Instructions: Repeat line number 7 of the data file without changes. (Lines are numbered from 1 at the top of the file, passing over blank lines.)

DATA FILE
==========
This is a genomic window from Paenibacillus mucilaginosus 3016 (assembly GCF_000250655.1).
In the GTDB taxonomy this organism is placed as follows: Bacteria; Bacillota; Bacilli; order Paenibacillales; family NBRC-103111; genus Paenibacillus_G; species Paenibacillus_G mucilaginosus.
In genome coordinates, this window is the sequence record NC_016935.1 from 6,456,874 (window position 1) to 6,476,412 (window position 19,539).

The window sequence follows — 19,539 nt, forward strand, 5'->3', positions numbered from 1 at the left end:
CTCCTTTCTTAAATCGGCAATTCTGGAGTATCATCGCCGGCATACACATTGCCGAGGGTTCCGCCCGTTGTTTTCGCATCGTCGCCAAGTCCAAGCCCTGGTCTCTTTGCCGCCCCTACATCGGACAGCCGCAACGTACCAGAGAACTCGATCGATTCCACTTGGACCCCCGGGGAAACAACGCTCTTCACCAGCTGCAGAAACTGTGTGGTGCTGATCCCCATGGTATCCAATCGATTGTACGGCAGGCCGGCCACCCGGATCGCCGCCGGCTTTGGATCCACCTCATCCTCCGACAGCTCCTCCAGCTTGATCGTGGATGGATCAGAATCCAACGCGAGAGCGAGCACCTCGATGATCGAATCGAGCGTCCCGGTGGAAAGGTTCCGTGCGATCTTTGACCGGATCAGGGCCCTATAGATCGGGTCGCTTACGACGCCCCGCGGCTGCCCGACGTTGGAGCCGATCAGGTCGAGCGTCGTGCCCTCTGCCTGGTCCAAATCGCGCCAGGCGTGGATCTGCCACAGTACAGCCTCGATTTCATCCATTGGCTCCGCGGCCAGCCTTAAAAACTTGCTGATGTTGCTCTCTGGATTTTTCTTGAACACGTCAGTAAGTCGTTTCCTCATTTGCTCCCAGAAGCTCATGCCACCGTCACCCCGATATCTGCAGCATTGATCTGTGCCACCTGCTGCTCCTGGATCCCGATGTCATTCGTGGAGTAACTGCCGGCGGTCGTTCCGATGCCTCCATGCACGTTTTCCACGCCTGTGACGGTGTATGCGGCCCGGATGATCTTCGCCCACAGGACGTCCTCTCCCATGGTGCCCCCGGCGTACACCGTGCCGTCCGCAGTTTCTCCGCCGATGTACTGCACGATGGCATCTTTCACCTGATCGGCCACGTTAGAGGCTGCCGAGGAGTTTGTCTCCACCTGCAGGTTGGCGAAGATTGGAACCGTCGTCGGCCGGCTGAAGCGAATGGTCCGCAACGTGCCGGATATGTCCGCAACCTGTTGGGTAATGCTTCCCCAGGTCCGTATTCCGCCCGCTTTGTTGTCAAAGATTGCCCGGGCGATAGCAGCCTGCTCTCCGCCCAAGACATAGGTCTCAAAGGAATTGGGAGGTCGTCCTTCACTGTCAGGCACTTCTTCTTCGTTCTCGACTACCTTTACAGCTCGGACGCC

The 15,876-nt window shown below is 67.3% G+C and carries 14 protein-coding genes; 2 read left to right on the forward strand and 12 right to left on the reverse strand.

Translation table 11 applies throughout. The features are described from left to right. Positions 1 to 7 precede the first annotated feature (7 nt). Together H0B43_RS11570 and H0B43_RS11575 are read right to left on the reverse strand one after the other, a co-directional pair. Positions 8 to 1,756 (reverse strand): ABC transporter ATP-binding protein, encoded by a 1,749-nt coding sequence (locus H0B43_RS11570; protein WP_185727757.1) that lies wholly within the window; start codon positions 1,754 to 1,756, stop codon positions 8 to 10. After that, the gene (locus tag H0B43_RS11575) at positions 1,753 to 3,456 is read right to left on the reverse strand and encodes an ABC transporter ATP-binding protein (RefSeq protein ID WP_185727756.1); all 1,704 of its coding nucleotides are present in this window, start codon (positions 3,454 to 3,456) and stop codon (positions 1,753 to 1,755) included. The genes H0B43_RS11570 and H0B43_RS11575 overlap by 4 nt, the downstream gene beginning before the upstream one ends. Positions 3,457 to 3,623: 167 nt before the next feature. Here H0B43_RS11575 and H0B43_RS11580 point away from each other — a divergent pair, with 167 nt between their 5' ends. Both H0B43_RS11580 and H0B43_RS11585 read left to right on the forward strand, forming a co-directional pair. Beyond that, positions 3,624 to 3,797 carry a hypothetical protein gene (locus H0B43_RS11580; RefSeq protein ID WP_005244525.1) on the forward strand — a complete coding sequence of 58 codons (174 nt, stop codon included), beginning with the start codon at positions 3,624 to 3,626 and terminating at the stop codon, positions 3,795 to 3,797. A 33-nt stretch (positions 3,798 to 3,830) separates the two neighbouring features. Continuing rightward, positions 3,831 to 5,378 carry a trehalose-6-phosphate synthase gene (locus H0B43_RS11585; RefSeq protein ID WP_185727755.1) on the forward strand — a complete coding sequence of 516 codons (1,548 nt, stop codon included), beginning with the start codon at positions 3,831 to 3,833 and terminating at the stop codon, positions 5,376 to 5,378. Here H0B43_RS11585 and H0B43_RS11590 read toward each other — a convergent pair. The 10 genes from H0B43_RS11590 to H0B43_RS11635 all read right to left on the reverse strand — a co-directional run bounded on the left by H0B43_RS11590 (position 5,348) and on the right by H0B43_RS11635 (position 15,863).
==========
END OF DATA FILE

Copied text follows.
Translation table 11 applies throughout. The features are described from left to right. Positions 1 to 7 precede the first annotated feature (7 nt). Together H0B43_RS11570 and H0B43_RS11575 are read right to left on the reverse strand one after the other, a co-directional pair. Positions 8 to 1,756 (reverse strand): ABC transporter ATP-binding protein, encoded by a 1,749-nt coding sequence (locus H0B43_RS11570; protein WP_185727757.1) that lies wholly within the window; start codon positions 1,754 to 1,756, stop codon positions 8 to 10. After that, the gene (locus tag H0B43_RS11575) at positions 1,753 to 3,456 is read right to left on the reverse strand and encodes an ABC transporter ATP-binding protein (RefSeq protein ID WP_185727756.1); all 1,704 of its coding nucleotides are present in this window, start codon (positions 3,454 to 3,456) and stop codon (positions 1,753 to 1,755) included. The genes H0B43_RS11570 and H0B43_RS11575 overlap by 4 nt, the downstream gene beginning before the upstream one ends. Positions 3,457 to 3,623: 167 nt before the next feature. Here H0B43_RS11575 and H0B43_RS11580 point away from each other — a divergent pair, with 167 nt between their 5' ends. Both H0B43_RS11580 and H0B43_RS11585 read left to right on the forward strand, forming a co-directional pair. Beyond that, positions 3,624 to 3,797 carry a hypothetical protein gene (locus H0B43_RS11580; RefSeq protein ID WP_005244525.1) on the forward strand — a complete coding sequence of 58 codons (174 nt, stop codon included), beginning with the start codon at positions 3,624 to 3,626 and terminating at the stop codon, positions 3,795 to 3,797. A 33-nt stretch (positions 3,798 to 3,830) separates the two neighbouring features. Continuing rightward, positions 3,831 to 5,378 carry a trehalose-6-phosphate synthase gene (locus H0B43_RS11585; RefSeq protein ID WP_185727755.1) on the forward strand — a complete coding sequence of 516 codons (1,548 nt, stop codon included), beginning with the start codon at positions 3,831 to 3,833 and terminating at the stop codon, positions 5,376 to 5,378. Here H0B43_RS11585 and H0B43_RS11590 read toward each other — a convergent pair. The 10 genes from H0B43_RS11590 to H0B43_RS11635 all read right to left on the reverse strand — a co-directional run bounded on the left by H0B43_RS11590 (position 5,348) and on the right by H0B43_RS11635 (position 15,863).